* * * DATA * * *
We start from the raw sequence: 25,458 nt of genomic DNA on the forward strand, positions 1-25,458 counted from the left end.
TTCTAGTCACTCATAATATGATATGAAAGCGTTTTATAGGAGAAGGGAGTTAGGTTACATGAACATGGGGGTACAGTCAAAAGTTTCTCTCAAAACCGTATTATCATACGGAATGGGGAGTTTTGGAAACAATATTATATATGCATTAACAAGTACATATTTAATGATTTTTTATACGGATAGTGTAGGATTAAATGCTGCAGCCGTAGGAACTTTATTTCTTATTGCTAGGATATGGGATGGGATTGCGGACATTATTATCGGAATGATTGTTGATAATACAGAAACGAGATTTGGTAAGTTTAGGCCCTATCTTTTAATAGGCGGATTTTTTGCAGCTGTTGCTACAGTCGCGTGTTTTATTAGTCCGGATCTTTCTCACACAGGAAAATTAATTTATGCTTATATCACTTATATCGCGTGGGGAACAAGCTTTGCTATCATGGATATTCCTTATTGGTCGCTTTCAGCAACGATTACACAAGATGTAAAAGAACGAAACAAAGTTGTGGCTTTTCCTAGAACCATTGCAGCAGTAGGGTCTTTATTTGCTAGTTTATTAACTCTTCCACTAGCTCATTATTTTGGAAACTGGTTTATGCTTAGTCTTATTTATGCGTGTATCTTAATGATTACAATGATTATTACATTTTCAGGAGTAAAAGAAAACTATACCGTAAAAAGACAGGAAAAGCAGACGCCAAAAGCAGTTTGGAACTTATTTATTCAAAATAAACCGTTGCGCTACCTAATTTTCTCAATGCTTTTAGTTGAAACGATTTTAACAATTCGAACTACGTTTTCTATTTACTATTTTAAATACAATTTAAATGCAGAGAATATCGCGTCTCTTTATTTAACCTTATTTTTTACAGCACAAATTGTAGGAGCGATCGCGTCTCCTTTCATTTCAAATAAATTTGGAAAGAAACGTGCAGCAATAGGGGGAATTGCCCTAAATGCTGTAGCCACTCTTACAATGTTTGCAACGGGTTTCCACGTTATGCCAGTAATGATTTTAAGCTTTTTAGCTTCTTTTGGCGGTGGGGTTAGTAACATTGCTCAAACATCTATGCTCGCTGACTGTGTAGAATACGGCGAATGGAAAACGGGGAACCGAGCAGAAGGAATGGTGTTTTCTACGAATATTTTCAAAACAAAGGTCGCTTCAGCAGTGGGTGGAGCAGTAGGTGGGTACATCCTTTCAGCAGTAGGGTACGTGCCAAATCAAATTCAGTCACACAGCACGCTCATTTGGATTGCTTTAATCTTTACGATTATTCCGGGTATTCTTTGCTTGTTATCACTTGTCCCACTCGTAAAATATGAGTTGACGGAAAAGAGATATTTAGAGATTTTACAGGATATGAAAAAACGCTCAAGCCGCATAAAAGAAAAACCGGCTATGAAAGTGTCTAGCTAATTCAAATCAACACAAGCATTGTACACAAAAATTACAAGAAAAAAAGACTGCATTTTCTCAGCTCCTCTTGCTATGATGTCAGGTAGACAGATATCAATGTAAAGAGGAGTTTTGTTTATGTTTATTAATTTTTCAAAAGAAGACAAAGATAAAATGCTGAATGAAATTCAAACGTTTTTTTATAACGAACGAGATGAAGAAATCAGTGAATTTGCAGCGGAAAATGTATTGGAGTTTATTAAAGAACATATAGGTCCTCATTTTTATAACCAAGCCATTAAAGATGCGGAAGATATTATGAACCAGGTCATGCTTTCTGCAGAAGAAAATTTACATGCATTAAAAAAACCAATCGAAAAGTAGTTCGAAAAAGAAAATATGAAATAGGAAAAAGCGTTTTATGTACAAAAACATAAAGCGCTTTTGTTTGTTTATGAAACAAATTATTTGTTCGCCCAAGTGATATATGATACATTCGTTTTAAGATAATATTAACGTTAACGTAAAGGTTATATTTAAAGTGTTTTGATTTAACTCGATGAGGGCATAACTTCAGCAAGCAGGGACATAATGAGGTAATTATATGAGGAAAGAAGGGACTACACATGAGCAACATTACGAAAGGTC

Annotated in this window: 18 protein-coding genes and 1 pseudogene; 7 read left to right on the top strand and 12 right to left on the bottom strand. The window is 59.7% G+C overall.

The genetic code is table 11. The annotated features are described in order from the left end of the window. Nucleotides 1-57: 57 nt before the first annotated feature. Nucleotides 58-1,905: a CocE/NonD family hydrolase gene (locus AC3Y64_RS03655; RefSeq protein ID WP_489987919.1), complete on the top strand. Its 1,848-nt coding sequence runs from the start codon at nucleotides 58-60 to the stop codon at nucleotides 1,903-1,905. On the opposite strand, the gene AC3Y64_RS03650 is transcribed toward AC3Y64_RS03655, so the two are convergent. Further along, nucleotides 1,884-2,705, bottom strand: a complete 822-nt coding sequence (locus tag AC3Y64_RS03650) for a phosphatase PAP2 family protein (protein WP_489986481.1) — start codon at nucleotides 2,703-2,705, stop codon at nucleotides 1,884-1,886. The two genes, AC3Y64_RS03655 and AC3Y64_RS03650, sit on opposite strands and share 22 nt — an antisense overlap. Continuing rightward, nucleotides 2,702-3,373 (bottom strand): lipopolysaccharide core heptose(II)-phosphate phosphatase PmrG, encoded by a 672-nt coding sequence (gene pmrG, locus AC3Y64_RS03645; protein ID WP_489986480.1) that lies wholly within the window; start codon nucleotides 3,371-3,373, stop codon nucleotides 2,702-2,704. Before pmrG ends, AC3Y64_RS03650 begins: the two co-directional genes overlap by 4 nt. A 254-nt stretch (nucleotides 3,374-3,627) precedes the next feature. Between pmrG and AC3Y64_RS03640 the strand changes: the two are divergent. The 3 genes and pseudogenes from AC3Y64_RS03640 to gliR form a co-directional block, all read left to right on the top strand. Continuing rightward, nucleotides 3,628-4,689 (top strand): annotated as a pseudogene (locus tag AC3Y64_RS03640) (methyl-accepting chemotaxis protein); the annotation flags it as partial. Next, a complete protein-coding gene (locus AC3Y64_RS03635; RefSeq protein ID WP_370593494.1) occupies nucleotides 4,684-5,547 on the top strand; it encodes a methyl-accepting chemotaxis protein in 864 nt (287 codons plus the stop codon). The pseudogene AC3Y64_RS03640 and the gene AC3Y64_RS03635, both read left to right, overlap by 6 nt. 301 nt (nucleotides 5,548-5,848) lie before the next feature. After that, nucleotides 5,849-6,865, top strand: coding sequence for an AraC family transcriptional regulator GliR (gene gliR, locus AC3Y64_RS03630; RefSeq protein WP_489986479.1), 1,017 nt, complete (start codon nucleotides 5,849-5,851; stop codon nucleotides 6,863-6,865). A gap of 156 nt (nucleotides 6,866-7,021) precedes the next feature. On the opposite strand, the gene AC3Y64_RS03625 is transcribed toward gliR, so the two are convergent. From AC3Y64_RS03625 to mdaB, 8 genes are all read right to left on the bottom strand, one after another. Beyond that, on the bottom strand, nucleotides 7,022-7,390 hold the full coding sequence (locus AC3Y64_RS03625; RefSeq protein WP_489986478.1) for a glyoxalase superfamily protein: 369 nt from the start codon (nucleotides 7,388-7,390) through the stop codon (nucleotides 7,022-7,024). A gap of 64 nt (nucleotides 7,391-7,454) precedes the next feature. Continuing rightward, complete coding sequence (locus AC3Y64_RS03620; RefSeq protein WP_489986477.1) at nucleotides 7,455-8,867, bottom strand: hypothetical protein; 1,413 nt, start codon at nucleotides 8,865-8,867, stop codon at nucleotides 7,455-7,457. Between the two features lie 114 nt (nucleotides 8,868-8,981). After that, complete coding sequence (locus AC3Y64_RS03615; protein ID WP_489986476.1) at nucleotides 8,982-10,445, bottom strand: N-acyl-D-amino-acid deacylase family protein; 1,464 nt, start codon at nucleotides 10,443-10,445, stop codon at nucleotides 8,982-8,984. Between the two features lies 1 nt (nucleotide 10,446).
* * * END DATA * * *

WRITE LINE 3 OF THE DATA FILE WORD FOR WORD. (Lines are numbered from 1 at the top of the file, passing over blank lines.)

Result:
Annotated in this window: 18 protein-coding genes and 1 pseudogene; 7 read left to right on the top strand and 12 right to left on the bottom strand. The window is 59.7% G+C overall.